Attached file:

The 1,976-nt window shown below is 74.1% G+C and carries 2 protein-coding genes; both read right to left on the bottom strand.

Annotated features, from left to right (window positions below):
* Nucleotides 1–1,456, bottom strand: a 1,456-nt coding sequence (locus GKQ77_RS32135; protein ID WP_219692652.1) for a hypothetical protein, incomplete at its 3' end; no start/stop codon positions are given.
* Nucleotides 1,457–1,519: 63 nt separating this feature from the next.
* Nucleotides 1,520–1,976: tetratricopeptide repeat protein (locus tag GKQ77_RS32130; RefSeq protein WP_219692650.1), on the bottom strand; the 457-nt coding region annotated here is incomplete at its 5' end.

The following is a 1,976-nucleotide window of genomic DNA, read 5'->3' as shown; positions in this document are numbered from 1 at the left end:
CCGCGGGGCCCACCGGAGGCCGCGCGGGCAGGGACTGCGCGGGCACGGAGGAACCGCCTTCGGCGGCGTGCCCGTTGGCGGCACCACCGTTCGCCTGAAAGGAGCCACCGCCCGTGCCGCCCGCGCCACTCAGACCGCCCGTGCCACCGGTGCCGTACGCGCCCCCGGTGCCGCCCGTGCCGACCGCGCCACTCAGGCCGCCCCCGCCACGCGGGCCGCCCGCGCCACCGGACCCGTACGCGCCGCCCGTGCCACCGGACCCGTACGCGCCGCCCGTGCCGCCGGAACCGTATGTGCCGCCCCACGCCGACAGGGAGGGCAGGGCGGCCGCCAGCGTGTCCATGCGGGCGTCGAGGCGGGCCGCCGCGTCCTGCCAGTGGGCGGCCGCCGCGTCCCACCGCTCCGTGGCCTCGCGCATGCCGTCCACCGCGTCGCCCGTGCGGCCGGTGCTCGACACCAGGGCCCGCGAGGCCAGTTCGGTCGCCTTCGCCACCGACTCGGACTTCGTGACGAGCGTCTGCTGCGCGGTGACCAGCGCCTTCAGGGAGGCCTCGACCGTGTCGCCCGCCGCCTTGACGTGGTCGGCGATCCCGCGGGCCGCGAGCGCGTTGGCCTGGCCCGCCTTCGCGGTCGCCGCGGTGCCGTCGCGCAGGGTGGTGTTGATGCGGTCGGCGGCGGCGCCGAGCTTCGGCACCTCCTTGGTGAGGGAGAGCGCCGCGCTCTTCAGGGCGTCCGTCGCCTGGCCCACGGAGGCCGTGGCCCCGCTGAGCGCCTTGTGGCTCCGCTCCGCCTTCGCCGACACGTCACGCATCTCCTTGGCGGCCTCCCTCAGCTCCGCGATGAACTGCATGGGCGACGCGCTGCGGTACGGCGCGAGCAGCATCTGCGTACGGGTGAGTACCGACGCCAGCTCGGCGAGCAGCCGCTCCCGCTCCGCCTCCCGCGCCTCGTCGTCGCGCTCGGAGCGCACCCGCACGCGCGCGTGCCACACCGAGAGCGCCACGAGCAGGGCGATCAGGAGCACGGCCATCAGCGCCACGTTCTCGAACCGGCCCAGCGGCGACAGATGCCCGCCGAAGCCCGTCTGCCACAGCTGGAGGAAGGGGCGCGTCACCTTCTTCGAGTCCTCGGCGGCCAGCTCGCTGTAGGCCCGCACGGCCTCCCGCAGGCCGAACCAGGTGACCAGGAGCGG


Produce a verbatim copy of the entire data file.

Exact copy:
The 1,976-nt window shown below is 74.1% G+C and carries 2 protein-coding genes; both read right to left on the bottom strand.

Annotated features, from left to right (window positions below):
* Nucleotides 1–1,456, bottom strand: a 1,456-nt coding sequence (locus GKQ77_RS32135; protein ID WP_219692652.1) for a hypothetical protein, incomplete at its 3' end; no start/stop codon positions are given.
* Nucleotides 1,457–1,519: 63 nt separating this feature from the next.
* Nucleotides 1,520–1,976: tetratricopeptide repeat protein (locus tag GKQ77_RS32130; RefSeq protein WP_219692650.1), on the bottom strand; the 457-nt coding region annotated here is incomplete at its 5' end.

The following is a 1,976-nucleotide window of genomic DNA, read 5'->3' as shown; positions in this document are numbered from 1 at the left end:
CCGCGGGGCCCACCGGAGGCCGCGCGGGCAGGGACTGCGCGGGCACGGAGGAACCGCCTTCGGCGGCGTGCCCGTTGGCGGCACCACCGTTCGCCTGAAAGGAGCCACCGCCCGTGCCGCCCGCGCCACTCAGACCGCCCGTGCCACCGGTGCCGTACGCGCCCCCGGTGCCGCCCGTGCCGACCGCGCCACTCAGGCCGCCCCCGCCACGCGGGCCGCCCGCGCCACCGGACCCGTACGCGCCGCCCGTGCCACCGGACCCGTACGCGCCGCCCGTGCCGCCGGAACCGTATGTGCCGCCCCACGCCGACAGGGAGGGCAGGGCGGCCGCCAGCGTGTCCATGCGGGCGTCGAGGCGGGCCGCCGCGTCCTGCCAGTGGGCGGCCGCCGCGTCCCACCGCTCCGTGGCCTCGCGCATGCCGTCCACCGCGTCGCCCGTGCGGCCGGTGCTCGACACCAGGGCCCGCGAGGCCAGTTCGGTCGCCTTCGCCACCGACTCGGACTTCGTGACGAGCGTCTGCTGCGCGGTGACCAGCGCCTTCAGGGAGGCCTCGACCGTGTCGCCCGCCGCCTTGACGTGGTCGGCGATCCCGCGGGCCGCGAGCGCGTTGGCCTGGCCCGCCTTCGCGGTCGCCGCGGTGCCGTCGCGCAGGGTGGTGTTGATGCGGTCGGCGGCGGCGCCGAGCTTCGGCACCTCCTTGGTGAGGGAGAGCGCCGCGCTCTTCAGGGCGTCCGTCGCCTGGCCCACGGAGGCCGTGGCCCCGCTGAGCGCCTTGTGGCTCCGCTCCGCCTTCGCCGACACGTCACGCATCTCCTTGGCGGCCTCCCTCAGCTCCGCGATGAACTGCATGGGCGACGCGCTGCGGTACGGCGCGAGCAGCATCTGCGTACGGGTGAGTACCGACGCCAGCTCGGCGAGCAGCCGCTCCCGCTCCGCCTCCCGCGCCTCGTCGTCGCGCTCGGAGCGCACCCGCACGCGCGCGTGCCACACCGAGAGCGCCACGAGCAGGGCGATCAGGAGCACGGCCATCAGCGCCACGTTCTCGAACCGGCCCAGCGGCGACAGATGCCCGCCGAAGCCCGTCTGCCACAGCTGGAGGAAGGGGCGCGTCACCTTCTTCGAGTCCTCGGCGGCCAGCTCGCTGTAGGCCCGCACGGCCTCCCGCAGGCCGAACCAGGTGACCAGGAGCGG